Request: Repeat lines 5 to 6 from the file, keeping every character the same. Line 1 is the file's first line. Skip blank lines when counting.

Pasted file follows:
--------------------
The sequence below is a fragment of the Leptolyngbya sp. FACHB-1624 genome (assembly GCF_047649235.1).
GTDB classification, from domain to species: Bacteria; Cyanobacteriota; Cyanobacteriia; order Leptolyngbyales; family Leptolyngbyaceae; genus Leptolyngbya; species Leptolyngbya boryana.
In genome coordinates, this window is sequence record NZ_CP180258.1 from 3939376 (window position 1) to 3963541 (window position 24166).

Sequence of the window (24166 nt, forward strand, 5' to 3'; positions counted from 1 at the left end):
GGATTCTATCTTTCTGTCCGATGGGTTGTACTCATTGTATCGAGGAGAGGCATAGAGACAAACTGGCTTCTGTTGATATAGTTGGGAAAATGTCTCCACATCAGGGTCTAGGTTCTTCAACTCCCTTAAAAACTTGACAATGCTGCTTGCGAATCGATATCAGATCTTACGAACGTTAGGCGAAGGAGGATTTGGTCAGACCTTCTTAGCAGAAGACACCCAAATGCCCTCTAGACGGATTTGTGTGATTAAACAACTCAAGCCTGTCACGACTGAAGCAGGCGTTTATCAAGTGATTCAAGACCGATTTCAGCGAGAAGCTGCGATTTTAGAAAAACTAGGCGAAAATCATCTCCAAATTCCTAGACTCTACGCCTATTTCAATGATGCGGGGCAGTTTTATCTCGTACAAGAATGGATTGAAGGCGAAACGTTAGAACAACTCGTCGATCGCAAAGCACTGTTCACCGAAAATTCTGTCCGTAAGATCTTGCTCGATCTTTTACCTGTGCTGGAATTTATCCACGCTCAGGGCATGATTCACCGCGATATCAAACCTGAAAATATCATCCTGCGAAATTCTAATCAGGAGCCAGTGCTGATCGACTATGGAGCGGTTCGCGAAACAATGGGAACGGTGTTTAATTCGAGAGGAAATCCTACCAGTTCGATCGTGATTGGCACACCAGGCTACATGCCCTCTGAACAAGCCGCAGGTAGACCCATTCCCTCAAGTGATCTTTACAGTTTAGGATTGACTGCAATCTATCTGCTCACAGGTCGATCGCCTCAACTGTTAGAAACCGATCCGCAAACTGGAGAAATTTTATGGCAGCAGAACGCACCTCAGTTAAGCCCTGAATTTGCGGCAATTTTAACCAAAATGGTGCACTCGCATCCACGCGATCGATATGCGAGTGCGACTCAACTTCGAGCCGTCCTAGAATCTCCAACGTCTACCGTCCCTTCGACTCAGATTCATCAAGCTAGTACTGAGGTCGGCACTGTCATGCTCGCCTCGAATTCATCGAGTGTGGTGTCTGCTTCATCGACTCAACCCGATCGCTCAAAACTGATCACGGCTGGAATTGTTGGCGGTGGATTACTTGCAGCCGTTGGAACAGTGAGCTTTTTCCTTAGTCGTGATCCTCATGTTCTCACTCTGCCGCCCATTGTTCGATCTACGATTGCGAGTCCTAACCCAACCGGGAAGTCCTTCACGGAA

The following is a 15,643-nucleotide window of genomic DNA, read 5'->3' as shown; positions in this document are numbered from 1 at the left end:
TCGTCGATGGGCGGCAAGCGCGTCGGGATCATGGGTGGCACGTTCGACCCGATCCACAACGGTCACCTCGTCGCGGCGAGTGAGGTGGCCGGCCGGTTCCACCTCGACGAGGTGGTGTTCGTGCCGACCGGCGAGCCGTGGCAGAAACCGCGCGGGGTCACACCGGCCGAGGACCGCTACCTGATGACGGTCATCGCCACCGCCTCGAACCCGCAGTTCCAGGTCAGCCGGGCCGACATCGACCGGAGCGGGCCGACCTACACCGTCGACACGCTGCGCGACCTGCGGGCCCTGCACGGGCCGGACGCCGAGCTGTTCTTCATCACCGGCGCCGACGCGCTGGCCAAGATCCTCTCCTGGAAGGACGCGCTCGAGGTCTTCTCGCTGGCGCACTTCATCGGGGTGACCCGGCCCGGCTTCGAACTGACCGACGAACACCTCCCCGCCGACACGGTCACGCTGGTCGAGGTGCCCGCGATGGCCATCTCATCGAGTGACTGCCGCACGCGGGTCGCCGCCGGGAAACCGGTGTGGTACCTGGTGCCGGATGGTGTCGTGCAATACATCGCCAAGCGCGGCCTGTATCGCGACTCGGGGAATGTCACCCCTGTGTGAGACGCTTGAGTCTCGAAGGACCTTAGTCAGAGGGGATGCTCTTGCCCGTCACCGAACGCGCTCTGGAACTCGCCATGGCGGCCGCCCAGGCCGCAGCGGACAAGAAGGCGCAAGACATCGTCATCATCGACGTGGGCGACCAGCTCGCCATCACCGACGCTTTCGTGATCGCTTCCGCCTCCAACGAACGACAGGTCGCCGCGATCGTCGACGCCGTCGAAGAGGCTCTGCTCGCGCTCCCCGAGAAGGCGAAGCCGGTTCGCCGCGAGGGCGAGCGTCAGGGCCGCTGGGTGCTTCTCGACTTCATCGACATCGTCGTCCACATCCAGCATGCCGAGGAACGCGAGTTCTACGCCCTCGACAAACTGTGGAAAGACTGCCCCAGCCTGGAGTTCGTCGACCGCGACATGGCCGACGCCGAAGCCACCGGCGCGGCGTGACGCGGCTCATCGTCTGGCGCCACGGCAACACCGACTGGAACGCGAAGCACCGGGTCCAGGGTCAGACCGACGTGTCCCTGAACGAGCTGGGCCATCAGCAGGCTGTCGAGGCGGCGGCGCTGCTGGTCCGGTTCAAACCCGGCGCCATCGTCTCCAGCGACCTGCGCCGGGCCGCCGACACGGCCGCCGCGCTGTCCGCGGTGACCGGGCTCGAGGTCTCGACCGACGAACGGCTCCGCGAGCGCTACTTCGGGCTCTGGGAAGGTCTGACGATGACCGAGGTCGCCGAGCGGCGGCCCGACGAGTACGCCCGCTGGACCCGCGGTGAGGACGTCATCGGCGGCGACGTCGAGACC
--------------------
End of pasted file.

GGATTCTATCTTTCTGTCCGATGGGTTGTACTCATTGTATCGAGGAGAGGCATAGAGACAAACTGGCTTCTGTTGATATAGTTGGGAAAATGTCTCCACATCAGGGTCTAGGTTCTTCAACTCCCTTAAAAACTTGACAATGCTGCTTGCGAATCGATATCAGATCTTACGAACGTTAGGCGAAGGAGGATTTGGTCAGACCTTCTTAGCAGAAGACACCCAAATGCCCTCTAGACGGATTTGTGTGATTAAACAACTCAAGCCTGTCACGACTGAAGCAGGCGTTTATCAAGTGATTCAAGACCGATTTCAGCGAGAAGCTGCGATTTTAGAAAAACTAGGCGAAAATCATCTCCAAATTCCTAGACTCTACGCCTATTTCAATGATGCGGGGCAGTTTTATCTCGTACAAGAATGGATTGAAGGCGAAACGTTAGAACAACTCGTCGATCGCAAAGCACTGTTCACCGAAAATTCTGTCCGTAAGATCTTGCTCGATCTTTTACCTGTGCTGGAATTTATCCACGCTCAGGGCATGATTCACCGCGATATCAAACCTGAAAATATCATCCTGCGAAATTCTAATCAGGAGCCAGTGCTGATCGACTATGGAGCGGTTCGCGAAACAATGGGAACGGTGTTTAATTCGAGAGGAAATCCTACCAGTTCGATCGTGATTGGCACACCAGGCTACATGCCCTCTGAACAAGCCGCAGGTAGACCCATTCCCTCAAGTGATCTTTACAGTTTAGGATTGACTGCAATCTATCTGCTCACAGGTCGATCGCCTCAACTGTTAGAAACCGATCCGCAAACTGGAGAAATTTTATGGCAGCAGAACGCACCTCAGTTAAGCCCTGAATTTGCGGCAATTTTAACCAAAATGGTGCACTCGCATCCACGCGATCGATATGCGAGTGCGACTCAACTTCGAGCCGTCCTAGAATCTCCAACGTCTACCGTCCCTTCGACTCAGATTCATCAAGCTAGTACTGAGGTCGGCACTGTCATGCTCGCCTCGAATTCATCGAGTGTGGTGTCTGCTTCATCGACTCAACCCGATCGCTCAAAACTGATCACGGCTGGAATTGTTGGCGGTGGATTACTTGCAGCCGTTGGAACAGTGAGCTTTTTCCTTAGTCGTGATCCTCATGTTCTCACTCTGCCGCCCATTGTTCGATCTACGATTGCGAGTCCTAACCCAACCGGGAAGTCCTTCACGGAA

The following is a 15,643-nucleotide window of genomic DNA, read 5'->3' as shown; positions in this document are numbered from 1 at the left end: